Exhibit shows history of Japanese Americans in Coronado.

The Coronado Historical Association’s Museum of History and Art presently features an exhibit titled Uprooted: The Story of the Japanese Americans of Coronado.

I visited the museum yesterday. The kind lady at the entrance allowed me to take a few photos when she learned I’m a blogger.

As I stepped into the first gallery, I was immediately pleased to see that the Japanese Friendship Garden in Balboa Park had contributed objects for display, including beautiful kimonos. I’m a member of the garden.

Then, as I looked at old photographs and read descriptions, I was stunned to learn that Coronado once had its own Japanese garden! Actually two tea gardens! And the second would be the setting for four motion pictures from 1913 to 1919!

Looking at the exhibit’s many historical photographs, I tried to imagine what life on the island might have been like years ago, particularly for Japanese Americans. The years covered are from the mid-1800’s when immigrants came to California seeking opportunity, to the forced detention of Japanese American citizens during World War II, to more recent and optimistic times.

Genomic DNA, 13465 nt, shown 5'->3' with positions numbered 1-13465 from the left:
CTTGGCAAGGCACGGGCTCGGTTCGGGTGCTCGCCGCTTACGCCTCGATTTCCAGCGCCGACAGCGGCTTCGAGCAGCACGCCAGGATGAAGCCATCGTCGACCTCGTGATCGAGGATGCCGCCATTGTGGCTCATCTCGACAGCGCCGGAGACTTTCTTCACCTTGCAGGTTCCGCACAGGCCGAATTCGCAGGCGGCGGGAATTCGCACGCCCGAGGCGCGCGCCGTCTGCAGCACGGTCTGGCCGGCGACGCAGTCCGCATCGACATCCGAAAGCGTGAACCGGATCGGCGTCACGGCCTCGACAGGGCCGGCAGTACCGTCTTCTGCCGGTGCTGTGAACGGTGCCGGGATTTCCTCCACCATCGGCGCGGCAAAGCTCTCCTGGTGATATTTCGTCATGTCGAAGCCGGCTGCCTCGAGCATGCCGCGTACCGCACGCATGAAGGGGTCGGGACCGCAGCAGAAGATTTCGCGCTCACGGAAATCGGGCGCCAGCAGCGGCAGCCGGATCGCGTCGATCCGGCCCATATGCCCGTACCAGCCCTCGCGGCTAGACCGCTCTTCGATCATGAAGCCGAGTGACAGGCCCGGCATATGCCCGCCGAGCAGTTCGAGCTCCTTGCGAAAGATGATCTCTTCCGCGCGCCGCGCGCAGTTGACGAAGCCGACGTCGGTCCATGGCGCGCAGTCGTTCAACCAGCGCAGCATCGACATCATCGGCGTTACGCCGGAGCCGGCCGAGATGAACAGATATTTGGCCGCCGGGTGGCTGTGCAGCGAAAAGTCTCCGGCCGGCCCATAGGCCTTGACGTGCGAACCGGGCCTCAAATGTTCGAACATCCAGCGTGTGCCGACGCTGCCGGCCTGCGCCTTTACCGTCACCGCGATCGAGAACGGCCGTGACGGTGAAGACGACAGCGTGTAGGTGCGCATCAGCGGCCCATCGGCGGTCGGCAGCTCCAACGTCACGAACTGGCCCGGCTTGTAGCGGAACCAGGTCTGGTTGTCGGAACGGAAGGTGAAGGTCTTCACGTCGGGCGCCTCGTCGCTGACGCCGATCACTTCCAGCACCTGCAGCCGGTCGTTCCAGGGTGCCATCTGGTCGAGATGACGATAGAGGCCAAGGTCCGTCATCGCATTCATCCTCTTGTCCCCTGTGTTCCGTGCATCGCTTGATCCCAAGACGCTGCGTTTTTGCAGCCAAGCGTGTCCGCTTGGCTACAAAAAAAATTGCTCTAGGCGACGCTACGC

Many of the displays are made possible by the Japanese American Historical Society of San Diego.

Anyone interested in local history absolutely should visit this exhibit. I was surprised to learn so much!

More information can be found on the Coronado Historical Association website here.

I live in downtown San Diego and love to walk around with my camera! You can follow Cool San Diego Sights via Facebook or Twitter!

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Richard Schulte

Downtown San Diego has been my home for many years. My online activities reflect my love for writing, blogging, walking and photography.

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